In 2012, the CCS connector was developed and is now standard on most new electric vehicles (EVs). It utilizes a ‘combo charging system’ – that is, it combines either the slower Type 1 or Type 2 AC charging socket with two extra pins for much faster DC charges.

When shopping for an electric vehicle (EV), be aware of the maximum DC charge rate available. Some models can deliver up to 350 kW while others may only provide 100 kW or lower.

Another thing to consider is that CCS plugs can be quite bulky and ‘chunky’ when fed through a liquid-cooled cable. This has led to criticism in some circles that they are ‘unwieldy’ and should be discontinued from use.

Thankfully, this is not a major concern as there are adaptors available to allow use of general public rapid chargers without the need for an exclusive CCS plug. You can easily find these on eBay or ask your local dealer for a CCS socket.

At present, CCS is winning out in Europe (but see CHAdeMO 3.0 and ChaoJi below). However, in Asia a new DC rapid system developed by Japan called ‘CHAdeMO 3.0’ can charge at up to 900 kW and could eventually dethrone CCS from this market share.

CHAdeMO Connectors

There is an ongoing competition among electric vehicle (EV) charging connectors and plug types, as manufacturers compete to determine which is superior. Whether you plan to charge your car using standard home AC power supply or utilize DC fast charging, selecting the correct connector that matches both your car’s needs is key.

In Japan and China, CHAdeMO is a widely-used standard that features an extra socket for rapid DC charging alongside standard Type 1 or Type 2 AC sockets. This system can be found on vehicles like the Nissan Leaf and Mitsubishi Outlander PHEV, among others. CHAdeMO was initially created by TEPCO alongside Nissan and Mitsubishi; later Toyota joined as an executive member.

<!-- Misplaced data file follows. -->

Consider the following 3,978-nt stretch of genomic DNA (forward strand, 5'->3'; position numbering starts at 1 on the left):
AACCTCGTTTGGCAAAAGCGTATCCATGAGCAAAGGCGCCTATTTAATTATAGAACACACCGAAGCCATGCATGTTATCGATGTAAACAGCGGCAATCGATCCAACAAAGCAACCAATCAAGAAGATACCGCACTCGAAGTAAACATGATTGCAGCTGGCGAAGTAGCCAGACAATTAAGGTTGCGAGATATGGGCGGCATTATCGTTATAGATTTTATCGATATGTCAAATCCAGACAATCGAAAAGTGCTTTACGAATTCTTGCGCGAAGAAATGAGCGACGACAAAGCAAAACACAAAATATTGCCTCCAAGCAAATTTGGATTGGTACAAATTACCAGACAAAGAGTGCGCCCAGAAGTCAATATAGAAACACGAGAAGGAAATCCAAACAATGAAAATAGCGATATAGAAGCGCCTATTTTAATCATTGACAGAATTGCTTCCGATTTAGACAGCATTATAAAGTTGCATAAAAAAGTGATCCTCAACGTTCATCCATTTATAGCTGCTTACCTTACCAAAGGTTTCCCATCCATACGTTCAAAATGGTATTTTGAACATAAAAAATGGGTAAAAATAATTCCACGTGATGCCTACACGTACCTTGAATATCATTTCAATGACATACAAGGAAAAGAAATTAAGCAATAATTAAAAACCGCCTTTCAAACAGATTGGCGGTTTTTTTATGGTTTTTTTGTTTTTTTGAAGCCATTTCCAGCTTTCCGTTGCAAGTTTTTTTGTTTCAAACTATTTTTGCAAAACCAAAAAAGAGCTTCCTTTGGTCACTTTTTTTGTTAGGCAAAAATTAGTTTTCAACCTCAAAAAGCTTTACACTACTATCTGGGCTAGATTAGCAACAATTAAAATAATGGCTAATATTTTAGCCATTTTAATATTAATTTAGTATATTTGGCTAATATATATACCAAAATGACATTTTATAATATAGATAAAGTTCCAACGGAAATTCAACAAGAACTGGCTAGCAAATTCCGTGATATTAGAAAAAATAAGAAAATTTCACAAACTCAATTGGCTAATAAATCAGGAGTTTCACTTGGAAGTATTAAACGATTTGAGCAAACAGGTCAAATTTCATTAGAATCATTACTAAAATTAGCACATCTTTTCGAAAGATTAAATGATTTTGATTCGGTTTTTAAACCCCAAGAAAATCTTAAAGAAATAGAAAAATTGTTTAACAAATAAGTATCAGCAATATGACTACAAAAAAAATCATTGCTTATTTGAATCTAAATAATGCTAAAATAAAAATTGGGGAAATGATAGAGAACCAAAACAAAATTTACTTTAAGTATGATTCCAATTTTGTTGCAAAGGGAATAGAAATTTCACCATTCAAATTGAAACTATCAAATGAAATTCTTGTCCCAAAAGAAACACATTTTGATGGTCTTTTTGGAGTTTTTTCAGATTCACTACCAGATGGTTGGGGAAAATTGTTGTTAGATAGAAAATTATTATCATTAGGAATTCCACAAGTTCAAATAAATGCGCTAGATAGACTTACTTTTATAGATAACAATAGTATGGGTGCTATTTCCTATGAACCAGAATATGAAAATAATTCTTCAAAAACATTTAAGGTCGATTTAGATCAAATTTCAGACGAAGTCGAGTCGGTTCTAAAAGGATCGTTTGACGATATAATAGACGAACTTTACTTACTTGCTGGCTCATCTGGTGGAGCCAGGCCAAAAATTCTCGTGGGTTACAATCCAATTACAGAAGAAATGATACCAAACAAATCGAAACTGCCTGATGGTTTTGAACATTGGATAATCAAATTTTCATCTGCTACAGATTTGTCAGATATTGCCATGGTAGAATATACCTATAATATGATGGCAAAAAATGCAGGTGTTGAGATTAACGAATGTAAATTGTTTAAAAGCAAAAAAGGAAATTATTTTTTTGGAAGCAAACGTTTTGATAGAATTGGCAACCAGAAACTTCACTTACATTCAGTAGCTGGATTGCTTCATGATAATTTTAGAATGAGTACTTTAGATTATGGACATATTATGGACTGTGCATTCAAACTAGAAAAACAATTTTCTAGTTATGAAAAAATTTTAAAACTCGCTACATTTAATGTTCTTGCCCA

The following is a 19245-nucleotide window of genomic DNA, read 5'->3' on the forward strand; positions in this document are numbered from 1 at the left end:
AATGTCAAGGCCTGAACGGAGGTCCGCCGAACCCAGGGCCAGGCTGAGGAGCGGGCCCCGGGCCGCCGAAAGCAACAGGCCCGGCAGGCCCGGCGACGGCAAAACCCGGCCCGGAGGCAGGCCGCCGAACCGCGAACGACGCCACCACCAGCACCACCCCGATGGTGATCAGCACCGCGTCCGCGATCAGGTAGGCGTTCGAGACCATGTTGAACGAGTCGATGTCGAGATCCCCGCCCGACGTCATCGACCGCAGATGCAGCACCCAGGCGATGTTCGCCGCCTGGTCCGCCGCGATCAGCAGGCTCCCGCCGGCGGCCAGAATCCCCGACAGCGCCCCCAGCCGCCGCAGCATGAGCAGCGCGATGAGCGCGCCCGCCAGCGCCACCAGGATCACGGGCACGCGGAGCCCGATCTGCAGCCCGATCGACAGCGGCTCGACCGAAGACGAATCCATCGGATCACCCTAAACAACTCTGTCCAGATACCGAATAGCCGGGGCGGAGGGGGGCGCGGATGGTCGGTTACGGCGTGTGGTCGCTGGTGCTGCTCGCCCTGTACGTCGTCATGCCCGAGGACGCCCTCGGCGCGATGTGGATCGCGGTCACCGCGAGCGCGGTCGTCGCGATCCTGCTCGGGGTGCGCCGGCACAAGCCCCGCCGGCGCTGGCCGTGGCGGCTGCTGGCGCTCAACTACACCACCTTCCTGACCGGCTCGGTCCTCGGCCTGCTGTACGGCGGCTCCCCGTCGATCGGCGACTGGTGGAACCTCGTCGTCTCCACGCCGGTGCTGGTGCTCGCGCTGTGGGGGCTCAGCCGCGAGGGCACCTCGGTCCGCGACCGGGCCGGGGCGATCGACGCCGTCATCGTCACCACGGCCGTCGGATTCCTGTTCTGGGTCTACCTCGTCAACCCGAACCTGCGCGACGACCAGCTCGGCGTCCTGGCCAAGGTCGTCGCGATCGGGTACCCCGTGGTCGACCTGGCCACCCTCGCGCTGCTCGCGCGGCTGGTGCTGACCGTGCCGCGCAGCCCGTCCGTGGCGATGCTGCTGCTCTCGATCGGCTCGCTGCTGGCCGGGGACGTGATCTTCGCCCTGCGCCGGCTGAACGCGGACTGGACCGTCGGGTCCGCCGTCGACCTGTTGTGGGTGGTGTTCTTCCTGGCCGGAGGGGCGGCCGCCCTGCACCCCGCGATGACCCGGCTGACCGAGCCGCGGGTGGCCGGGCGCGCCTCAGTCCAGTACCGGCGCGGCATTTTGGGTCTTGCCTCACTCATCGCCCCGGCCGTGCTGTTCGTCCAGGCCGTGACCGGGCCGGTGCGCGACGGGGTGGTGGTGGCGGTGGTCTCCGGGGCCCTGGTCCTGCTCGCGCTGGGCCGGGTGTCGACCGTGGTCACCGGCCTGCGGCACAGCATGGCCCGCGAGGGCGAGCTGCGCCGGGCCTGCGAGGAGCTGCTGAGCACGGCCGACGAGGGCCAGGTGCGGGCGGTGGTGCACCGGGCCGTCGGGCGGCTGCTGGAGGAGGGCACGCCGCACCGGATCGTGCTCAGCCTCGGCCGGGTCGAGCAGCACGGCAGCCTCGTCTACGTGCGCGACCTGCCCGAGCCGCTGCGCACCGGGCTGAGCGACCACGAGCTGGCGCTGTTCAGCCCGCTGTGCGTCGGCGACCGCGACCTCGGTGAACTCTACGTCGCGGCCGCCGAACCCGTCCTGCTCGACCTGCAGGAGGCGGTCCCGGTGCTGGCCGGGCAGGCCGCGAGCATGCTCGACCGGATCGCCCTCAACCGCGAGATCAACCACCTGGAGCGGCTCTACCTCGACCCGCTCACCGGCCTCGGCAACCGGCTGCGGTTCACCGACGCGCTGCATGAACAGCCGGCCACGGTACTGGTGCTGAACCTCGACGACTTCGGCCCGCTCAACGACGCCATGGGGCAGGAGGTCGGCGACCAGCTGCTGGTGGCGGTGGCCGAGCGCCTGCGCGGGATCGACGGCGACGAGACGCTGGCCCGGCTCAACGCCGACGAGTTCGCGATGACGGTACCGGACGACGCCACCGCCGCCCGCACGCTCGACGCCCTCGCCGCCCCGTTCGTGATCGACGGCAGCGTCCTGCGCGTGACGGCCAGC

Another standard for electric vehicle chargers is the Combined Charging System (CCS). This permits drivers to utilize one port for both AC Level 1 and Level 2 charging, making it convenient to use this connection with most modern EVs available today.

CCS connectors feature AC and DC inlets on one port, taking up less space than other types of connectors. They are supported by automakers such as BMW, Ford, Jaguar, GM, Polestar and Volkswagen.

CCS stands out among other connectors by allowing users to utilize the same port for GB/T or CHAdeMO charging stations. Unfortunately, these standards have different communication protocols, so adapters are required for all of them.

Generally, it’s best to use a combined CCS (rapid DC) / Type 2 socket combination when charging at home or public charge points. These types of sockets are becoming increasingly common on cars such as the I-Pace, e-Niro, i3, Kona and Mini Electric.